83-and phantom-limb pain shows that “pain is not merely experienced in the mind…but generated by it.”; (84) and in some cultures, “distressing emotions are experienced as being located in particular organs of the body (liver, belly, heart, and so forth).” (cf The Origins of European Thought About the Body); and even in modern society people can feel “sick with anger” and have physical experiences with emotions

84-so pain is a cultural relationship, and “the idea that an agent always seeks to overcome pain diverts attention away from our trying to understand how this is done in different traditions”; (85) pain “is part of what creates the conditions of action and experience”

85-early Christian martyrologies did not see their broken bodies as defeated, but as victorious over society’s power; (86) and generally the Christians, unlike the rest of the ancient world, were “positively oriented…to sickness and human suffering. Where sickness could not be healed, Christians insisted that pain could be understood as valuable.” While Stoics denied suffering and Galenic medicine saw “pain as a bodily condition subject to appropriate technical intervention.”

86-in The Suffering Self, Perkins says stoicism was ruling ideology, though Asad disagrees

87-a study showed that some Native American women often give birth with no drugs to give them a sense of empowerment, knowing that men can’t experience it; (88) and pain is also part of birth

90-some Islamic practices look at pain from fear and other suffering as important in development of virtue

95-McKeon notes (in Freedom and History) that the word “responsibility” appears in England and France in 1787 in the context of the American and French revolutions, and since then its primary use has been political, and so “responsible government”—meaning constitutionalism, the rule of law, and self-determination—has come to be the model not only for political behavior that is imbued with a certain moral quality, but for morality itself.”

96-habitus [(95) “an embodied capacity that…includes cultivated sensibilities and senses…”], in contrast, is not something one can reject, it is essential to what you are and must do—though people often conflate this with “responsibility” (eg conflate morality with criminal law)

98-pain is part of reform; and the (99) Abrahamic traditions of obligations; and secular tradition of individual responsibility

CH 3 “Reflections on Cruelty and Torture”

SUMMARY: The modern idea of ending cruelty conflicts with other values. Legal torture declined in 17th through 19th centuries with rise of circumstantial evidence, and philosophical ideas that criticized its effectiveness and raised the value of imprisonment (107-109). This ideas were imposed on colonized countries where “torture” was a label only given to the colonized and not the colonizers. Also S&M sex is a contradiction in modern society of the idea that people don’t want pain.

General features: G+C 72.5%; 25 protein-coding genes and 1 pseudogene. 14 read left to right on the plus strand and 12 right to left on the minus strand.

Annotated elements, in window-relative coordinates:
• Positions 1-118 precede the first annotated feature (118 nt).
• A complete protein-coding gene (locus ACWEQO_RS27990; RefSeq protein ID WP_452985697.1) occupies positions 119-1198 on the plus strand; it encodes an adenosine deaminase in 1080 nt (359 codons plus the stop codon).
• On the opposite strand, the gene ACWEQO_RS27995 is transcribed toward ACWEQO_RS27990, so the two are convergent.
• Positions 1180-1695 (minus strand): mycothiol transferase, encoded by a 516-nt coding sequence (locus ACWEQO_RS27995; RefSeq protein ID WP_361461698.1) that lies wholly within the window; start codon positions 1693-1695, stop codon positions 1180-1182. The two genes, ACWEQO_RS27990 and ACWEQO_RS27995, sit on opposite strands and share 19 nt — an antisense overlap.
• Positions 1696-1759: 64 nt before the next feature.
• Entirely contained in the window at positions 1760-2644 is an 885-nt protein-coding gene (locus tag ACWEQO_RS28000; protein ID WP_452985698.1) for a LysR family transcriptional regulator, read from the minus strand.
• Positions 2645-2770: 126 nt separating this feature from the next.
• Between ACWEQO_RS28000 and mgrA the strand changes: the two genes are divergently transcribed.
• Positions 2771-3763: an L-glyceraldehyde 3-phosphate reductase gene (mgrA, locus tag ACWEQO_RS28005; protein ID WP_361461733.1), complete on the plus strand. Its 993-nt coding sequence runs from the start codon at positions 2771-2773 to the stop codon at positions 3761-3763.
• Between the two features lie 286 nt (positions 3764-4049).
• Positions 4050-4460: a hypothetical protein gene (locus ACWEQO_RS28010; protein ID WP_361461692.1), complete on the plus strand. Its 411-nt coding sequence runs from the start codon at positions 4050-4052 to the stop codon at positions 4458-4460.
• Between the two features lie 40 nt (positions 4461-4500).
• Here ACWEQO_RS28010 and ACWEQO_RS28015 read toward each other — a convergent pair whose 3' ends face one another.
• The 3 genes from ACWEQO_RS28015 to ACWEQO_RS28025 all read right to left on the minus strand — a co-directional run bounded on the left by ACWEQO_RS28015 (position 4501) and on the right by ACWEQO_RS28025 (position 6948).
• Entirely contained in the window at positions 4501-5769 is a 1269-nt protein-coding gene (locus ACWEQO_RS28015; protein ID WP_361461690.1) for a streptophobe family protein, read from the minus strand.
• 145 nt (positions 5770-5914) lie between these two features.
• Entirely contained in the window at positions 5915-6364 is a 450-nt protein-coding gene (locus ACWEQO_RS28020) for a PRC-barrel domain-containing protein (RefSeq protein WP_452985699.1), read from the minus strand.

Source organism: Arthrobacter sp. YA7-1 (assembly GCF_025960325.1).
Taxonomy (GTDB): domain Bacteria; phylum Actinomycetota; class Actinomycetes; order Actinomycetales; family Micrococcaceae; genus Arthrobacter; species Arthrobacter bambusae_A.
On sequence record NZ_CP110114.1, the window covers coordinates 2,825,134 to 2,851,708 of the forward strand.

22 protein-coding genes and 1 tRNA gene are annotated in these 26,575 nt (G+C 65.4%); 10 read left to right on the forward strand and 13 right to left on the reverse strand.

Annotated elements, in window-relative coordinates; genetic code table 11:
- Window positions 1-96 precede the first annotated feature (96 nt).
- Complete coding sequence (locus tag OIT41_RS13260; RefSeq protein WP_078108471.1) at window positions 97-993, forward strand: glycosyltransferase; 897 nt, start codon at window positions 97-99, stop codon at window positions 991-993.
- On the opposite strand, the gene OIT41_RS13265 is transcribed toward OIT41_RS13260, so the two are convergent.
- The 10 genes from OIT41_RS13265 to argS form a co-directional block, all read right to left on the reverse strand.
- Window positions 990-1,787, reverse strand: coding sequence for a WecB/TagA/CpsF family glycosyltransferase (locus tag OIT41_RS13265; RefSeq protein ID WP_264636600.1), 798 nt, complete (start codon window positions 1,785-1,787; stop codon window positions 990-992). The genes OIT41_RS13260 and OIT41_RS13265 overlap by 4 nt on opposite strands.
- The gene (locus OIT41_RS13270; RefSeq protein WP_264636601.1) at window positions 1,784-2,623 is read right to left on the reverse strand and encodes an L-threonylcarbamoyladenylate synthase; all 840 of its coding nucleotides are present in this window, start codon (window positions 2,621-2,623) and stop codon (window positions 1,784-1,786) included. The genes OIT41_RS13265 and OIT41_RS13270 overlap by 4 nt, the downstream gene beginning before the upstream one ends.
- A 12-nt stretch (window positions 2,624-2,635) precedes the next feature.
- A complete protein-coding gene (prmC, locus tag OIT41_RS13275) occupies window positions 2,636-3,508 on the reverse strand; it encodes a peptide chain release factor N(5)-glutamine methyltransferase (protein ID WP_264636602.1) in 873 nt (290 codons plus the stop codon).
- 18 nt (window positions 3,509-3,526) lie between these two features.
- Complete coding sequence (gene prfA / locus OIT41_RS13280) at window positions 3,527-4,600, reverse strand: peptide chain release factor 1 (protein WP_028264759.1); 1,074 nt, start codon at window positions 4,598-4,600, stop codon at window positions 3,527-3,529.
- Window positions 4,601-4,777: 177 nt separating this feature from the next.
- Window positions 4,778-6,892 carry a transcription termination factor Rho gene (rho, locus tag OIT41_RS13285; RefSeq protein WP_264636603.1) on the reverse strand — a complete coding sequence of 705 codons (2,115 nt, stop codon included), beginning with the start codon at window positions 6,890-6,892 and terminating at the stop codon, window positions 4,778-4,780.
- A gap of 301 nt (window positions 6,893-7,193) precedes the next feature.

100-the simple association of religion with violence, a tactic of some secularists, “will not do” because there have been many atrocities done in the 19th and 20th century without the support of religion; (101) “the modern dedication to eliminating pain and suffering [as articulated in Article 5 of the Universal Declaration of Human Rights] often conflicts with other commitments and values: the rights of individuals to choose, and the duty of the state to maintain its security.”; cruelty has an unstable character in modern secular society

101-G. R. Scott’s History of Torture shows “physical cruelty as a feature of barbaric societies”, and (102) “remains a latent possibility (sometimes realized) in civilized society.”, but Scott “is not entirely clear whether he thinks that human cruelty is merely an instance of bestial cruelty…or whether human cruelty is unique…”; (103) and “savage races” inflict “torture” on modern European Americans, not the other way around (eg pain inflicted on native Americans is not considered “torture”), though he believes modern police use torture

103-in Torture and Modernity, Drius Rejali says, unlike Scott, that torture is integral to the modern state, Rejali says he refutes Foucault’s idea in Discipline and Punishment (and thus also Page DuBois’ Torture and Truth), that torture in modern society is replaced by discipline, Rejali believes torture persists, (104) though Asad this is a misreading of Foucault by Rejali—who Asad says ignores that Foucault says torture persists in secret by police

105-liberal societies no longer approve of torture used in the law, that’s why it’s often denied

107-and today even the “secular Christian must now abjure passion [reveling in pain] and choose action” (early Christian ideas of goodness of pain aren’t used)

-Torture declined with the decline of “Roman canon law of proof—which required either confession or the testimony of two eyewitnesses to convict” in the 17th century with the rise of circumstantial evidence, and that philosophers pointed out that it could not achieve accurate results with confession; (108) plus the rise of the philosophical doctrine in the 19th century that freedom was the “natural human condition”—(109) so imprisonment was equal punishment for all, while fines hurt the rich less and pain hurt the stronger people less

110-Asad says that the imposition of the European modern justice system on colonies was not done out of concern for sufferers of local punishments, but was “dominated” by a need to “create new human subjects”; (111) and sometimes even the colonizer inflicted pain, but this was justified in the name of civilization; (112) and they even forbid religious practices that had self-torture; and their moral superiority was justified by westernized natives who supported it and whoever else agreed with European views

113-today, some pain is accepted—war, sports, science experimentation, death penalty, and in sex (S&M); (115) and new forms are acceptable (eg mass imprisonment and new types of warfare); (116) and while the Geneva Convention tries to regulate conduct in war, medieval war also had rules, which were, “in one sense…even stricter”, “killing and maiming, even in battle [in early medieval times], was regarded as a sin for which the church demanded penance.” (cd The Just War in the middle Ages); and “paradoxically”, by its proscribing certain ways of suffering, other kinds are legalized, and more painful ones were produced with the development of weapons to take out tanks, large guns, planes, etc.; (117) plus the limits of the geneva convention says human destruction cannot outweigh the “military necessity”—but this can be interpreted for any amount of killing

118-sadomasochism is another contradiction between idea that suffering is simply not good; and (122) the UDHR does not say it makes an exception to cruel punishment if people who do it are consenting adults.